Safety class

Electrical installations and electrical devices must provide sufficient protection against electric shock (direct contact with live components) for people and animals. This protection can be achieved by means of

  • covers or claddings;

  • obstructions (e.g. barriers) and distance;

  • additional protective devices e.g. fault-current circuit breakers (see also chapter 2.1.9.5.2);

  • insulation of active (live) components; and

  • operation with safety extra-low voltage that is harmless in case of contact.

According to the level of protection against excessive voltage in case of direct contact, electrical equipment such as luminaires is classified into three safety classes according to EN 61140 (formerly DIN VDE 0140) and CENELEC HD 366:

a

In safety class I, the protection objective is achieved by insulating live components (referred to as basic insulation) and by connecting exposed conductive metal components to the protective conductor. The protective conductor’s connection terminal is marked with the earthing symbol.

If the basic insulation fails and leads to an electrical connection of the voltage source with exposed luminaire components, current flows through the protective conductor. The protective conductor is connected to the earth potential to prevent luminaire components connected to it from consuming hazardous shock voltages.

In addition, fault-current circuit breakers (residual current operated device, RCDs) disconnect electrical equipment from the supply network if the residual or fault current flowing in the protected circuit is excessive.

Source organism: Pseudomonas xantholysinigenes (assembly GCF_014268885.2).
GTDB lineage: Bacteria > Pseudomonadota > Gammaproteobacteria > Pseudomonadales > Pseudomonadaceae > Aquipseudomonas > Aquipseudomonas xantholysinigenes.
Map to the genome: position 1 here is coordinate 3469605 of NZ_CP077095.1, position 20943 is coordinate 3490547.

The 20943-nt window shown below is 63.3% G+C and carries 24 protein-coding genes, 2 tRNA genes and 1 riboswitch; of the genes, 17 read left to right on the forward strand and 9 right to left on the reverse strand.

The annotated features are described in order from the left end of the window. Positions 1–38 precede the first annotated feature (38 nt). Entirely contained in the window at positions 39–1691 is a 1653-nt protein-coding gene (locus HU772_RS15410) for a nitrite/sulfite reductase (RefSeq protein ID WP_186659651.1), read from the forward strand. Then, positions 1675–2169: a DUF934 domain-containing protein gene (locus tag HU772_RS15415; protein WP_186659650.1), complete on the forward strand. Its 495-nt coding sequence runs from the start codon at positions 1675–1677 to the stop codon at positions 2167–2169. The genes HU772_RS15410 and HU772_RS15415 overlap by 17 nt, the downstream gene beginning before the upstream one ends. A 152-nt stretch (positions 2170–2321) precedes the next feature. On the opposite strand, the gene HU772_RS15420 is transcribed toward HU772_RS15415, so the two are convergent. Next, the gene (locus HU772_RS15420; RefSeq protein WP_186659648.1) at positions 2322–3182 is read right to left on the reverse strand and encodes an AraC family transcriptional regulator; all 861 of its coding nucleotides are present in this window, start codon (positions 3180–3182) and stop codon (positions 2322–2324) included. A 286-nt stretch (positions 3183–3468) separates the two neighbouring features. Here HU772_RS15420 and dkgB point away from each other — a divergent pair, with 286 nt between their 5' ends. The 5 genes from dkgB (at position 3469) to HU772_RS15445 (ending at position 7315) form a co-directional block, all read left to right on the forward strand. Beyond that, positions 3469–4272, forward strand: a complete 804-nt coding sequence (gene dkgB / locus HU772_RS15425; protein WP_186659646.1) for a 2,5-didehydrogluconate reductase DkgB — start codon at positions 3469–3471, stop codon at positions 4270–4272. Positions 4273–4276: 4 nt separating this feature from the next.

Figure 2.48: TN system with RCD

Circuits with sockets must be equipped with circuit breakers triggered at 30 mA. This serves to ensure that shock current is limited to 30 mA in case of contact with live components even without a connection to the protective conductor and cannot cause permanent health damage.

M

In safety class II electrical equipment, live components are equipped with additional protective insulation beyond basic insulation. Connection to the protective conductor is not required. Installation-specific protective measures are not necessary. The device is labelled with a double square.

In safety class III devices, the protection is provided by the application of safety extra-low voltage (SELV). This means that the supply voltage must not exceed 50 V (AC) or 120 V (DC) in connection with a safety transformer (or equivalent device).